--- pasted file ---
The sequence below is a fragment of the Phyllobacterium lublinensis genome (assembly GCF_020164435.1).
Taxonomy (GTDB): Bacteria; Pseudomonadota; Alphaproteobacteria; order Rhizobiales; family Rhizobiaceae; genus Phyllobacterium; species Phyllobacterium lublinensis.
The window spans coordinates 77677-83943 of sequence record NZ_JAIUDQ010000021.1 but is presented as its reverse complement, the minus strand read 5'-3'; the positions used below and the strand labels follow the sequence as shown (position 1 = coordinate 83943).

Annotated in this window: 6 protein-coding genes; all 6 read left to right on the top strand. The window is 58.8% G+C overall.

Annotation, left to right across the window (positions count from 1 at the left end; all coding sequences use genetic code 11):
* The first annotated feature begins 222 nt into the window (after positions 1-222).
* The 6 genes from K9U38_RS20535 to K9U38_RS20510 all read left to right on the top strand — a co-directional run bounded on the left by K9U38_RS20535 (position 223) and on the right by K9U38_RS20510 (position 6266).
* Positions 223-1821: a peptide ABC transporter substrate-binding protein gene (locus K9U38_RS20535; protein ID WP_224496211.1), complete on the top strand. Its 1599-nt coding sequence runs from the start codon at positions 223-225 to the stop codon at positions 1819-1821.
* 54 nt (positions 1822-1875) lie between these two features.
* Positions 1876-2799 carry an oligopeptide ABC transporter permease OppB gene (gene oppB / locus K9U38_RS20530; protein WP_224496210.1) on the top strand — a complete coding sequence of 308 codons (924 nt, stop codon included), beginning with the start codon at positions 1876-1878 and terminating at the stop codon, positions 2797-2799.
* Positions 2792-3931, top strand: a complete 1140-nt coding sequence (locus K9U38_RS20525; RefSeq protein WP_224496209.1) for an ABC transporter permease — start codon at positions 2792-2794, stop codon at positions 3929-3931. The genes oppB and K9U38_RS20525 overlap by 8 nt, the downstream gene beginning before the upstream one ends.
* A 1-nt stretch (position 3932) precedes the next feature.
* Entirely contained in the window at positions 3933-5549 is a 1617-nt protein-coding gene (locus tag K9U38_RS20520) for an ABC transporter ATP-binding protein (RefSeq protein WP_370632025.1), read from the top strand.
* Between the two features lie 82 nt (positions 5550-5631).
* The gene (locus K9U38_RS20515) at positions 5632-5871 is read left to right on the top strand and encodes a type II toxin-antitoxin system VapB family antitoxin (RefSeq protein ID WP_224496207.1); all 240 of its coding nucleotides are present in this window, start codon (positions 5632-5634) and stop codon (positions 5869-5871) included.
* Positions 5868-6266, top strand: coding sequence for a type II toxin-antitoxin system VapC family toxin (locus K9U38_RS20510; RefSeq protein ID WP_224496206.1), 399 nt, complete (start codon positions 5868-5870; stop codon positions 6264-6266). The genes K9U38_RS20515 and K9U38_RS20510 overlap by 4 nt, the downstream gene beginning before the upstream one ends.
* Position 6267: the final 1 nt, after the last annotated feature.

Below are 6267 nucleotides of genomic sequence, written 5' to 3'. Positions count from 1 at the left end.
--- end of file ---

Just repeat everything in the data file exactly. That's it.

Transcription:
The sequence below is a fragment of the Phyllobacterium lublinensis genome (assembly GCF_020164435.1).
Taxonomy (GTDB): Bacteria; Pseudomonadota; Alphaproteobacteria; order Rhizobiales; family Rhizobiaceae; genus Phyllobacterium; species Phyllobacterium lublinensis.
The window spans coordinates 77677-83943 of sequence record NZ_JAIUDQ010000021.1 but is presented as its reverse complement, the minus strand read 5'-3'; the positions used below and the strand labels follow the sequence as shown (position 1 = coordinate 83943).

Annotated in this window: 6 protein-coding genes; all 6 read left to right on the top strand. The window is 58.8% G+C overall.

Annotation, left to right across the window (positions count from 1 at the left end; all coding sequences use genetic code 11):
* The first annotated feature begins 222 nt into the window (after positions 1-222).
* The 6 genes from K9U38_RS20535 to K9U38_RS20510 all read left to right on the top strand — a co-directional run bounded on the left by K9U38_RS20535 (position 223) and on the right by K9U38_RS20510 (position 6266).
* Positions 223-1821: a peptide ABC transporter substrate-binding protein gene (locus K9U38_RS20535; protein ID WP_224496211.1), complete on the top strand. Its 1599-nt coding sequence runs from the start codon at positions 223-225 to the stop codon at positions 1819-1821.
* 54 nt (positions 1822-1875) lie between these two features.
* Positions 1876-2799 carry an oligopeptide ABC transporter permease OppB gene (gene oppB / locus K9U38_RS20530; protein WP_224496210.1) on the top strand — a complete coding sequence of 308 codons (924 nt, stop codon included), beginning with the start codon at positions 1876-1878 and terminating at the stop codon, positions 2797-2799.
* Positions 2792-3931, top strand: a complete 1140-nt coding sequence (locus K9U38_RS20525; RefSeq protein WP_224496209.1) for an ABC transporter permease — start codon at positions 2792-2794, stop codon at positions 3929-3931. The genes oppB and K9U38_RS20525 overlap by 8 nt, the downstream gene beginning before the upstream one ends.
* A 1-nt stretch (position 3932) precedes the next feature.
* Entirely contained in the window at positions 3933-5549 is a 1617-nt protein-coding gene (locus tag K9U38_RS20520) for an ABC transporter ATP-binding protein (RefSeq protein WP_370632025.1), read from the top strand.
* Between the two features lie 82 nt (positions 5550-5631).
* The gene (locus K9U38_RS20515) at positions 5632-5871 is read left to right on the top strand and encodes a type II toxin-antitoxin system VapB family antitoxin (RefSeq protein ID WP_224496207.1); all 240 of its coding nucleotides are present in this window, start codon (positions 5632-5634) and stop codon (positions 5869-5871) included.
* Positions 5868-6266, top strand: coding sequence for a type II toxin-antitoxin system VapC family toxin (locus K9U38_RS20510; RefSeq protein ID WP_224496206.1), 399 nt, complete (start codon positions 5868-5870; stop codon positions 6264-6266). The genes K9U38_RS20515 and K9U38_RS20510 overlap by 4 nt, the downstream gene beginning before the upstream one ends.
* Position 6267: the final 1 nt, after the last annotated feature.

Below are 6267 nucleotides of genomic sequence, written 5' to 3'. Positions count from 1 at the left end.